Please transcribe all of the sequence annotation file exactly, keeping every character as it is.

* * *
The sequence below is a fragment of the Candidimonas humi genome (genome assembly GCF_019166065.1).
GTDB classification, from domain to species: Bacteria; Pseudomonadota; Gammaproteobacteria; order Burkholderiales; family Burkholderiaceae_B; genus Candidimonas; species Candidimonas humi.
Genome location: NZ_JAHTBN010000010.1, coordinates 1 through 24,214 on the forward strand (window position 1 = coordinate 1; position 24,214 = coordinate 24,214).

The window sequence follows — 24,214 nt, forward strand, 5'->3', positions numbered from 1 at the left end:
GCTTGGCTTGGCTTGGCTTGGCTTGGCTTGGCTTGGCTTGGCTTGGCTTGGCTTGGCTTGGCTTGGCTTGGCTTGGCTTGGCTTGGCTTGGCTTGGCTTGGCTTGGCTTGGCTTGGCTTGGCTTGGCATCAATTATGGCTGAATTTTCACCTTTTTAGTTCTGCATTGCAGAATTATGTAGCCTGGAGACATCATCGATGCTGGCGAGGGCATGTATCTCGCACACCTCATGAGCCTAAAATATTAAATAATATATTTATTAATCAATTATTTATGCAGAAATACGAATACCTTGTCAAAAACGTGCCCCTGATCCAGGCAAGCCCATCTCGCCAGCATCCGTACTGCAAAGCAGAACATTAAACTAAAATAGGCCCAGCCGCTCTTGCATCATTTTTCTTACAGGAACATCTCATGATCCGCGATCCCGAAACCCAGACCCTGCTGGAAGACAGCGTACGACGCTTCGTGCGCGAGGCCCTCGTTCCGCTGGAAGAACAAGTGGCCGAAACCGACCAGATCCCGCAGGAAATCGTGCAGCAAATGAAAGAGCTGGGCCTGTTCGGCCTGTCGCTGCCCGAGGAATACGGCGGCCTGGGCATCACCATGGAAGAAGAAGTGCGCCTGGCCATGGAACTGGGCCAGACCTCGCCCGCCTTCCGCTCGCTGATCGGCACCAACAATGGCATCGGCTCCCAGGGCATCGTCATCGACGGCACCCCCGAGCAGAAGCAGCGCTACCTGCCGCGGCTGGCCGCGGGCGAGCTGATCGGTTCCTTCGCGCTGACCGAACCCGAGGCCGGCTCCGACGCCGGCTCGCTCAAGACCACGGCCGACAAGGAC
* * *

The sequence below is a fragment of the Candidimonas humi genome (genome assembly GCF_019166065.1).
GTDB classification, from domain to species: Bacteria; Pseudomonadota; Gammaproteobacteria; order Burkholderiales; family Burkholderiaceae_B; genus Candidimonas; species Candidimonas humi.
Genome location: NZ_JAHTBN010000010.1, coordinates 1 through 24,214 on the forward strand (window position 1 = coordinate 1; position 24,214 = coordinate 24,214).

The window sequence follows — 24,214 nt, forward strand, 5'->3', positions numbered from 1 at the left end:
GCTTGGCTTGGCTTGGCTTGGCTTGGCTTGGCTTGGCTTGGCTTGGCTTGGCTTGGCTTGGCTTGGCTTGGCTTGGCTTGGCTTGGCTTGGCTTGGCTTGGCTTGGCTTGGCTTGGCTTGGCTTGGCATCAATTATGGCTGAATTTTCACCTTTTTAGTTCTGCATTGCAGAATTATGTAGCCTGGAGACATCATCGATGCTGGCGAGGGCATGTATCTCGCACACCTCATGAGCCTAAAATATTAAATAATATATTTATTAATCAATTATTTATGCAGAAATACGAATACCTTGTCAAAAACGTGCCCCTGATCCAGGCAAGCCCATCTCGCCAGCATCCGTACTGCAAAGCAGAACATTAAACTAAAATAGGCCCAGCCGCTCTTGCATCATTTTTCTTACAGGAACATCTCATGATCCGCGATCCCGAAACCCAGACCCTGCTGGAAGACAGCGTACGACGCTTCGTGCGCGAGGCCCTCGTTCCGCTGGAAGAACAAGTGGCCGAAACCGACCAGATCCCGCAGGAAATCGTGCAGCAAATGAAAGAGCTGGGCCTGTTCGGCCTGTCGCTGCCCGAGGAATACGGCGGCCTGGGCATCACCATGGAAGAAGAAGTGCGCCTGGCCATGGAACTGGGCCAGACCTCGCCCGCCTTCCGCTCGCTGATCGGCACCAACAATGGCATCGGCTCCCAGGGCATCGTCATCGACGGCACCCCCGAGCAGAAGCAGCGCTACCTGCCGCGGCTGGCCGCGGGCGAGCTGATCGGTTCCTTCGCGCTGACCGAACCCGAGGCCGGCTCCGACGCCGGCTCGCTCAAGACCACGGCCGACAAGGAC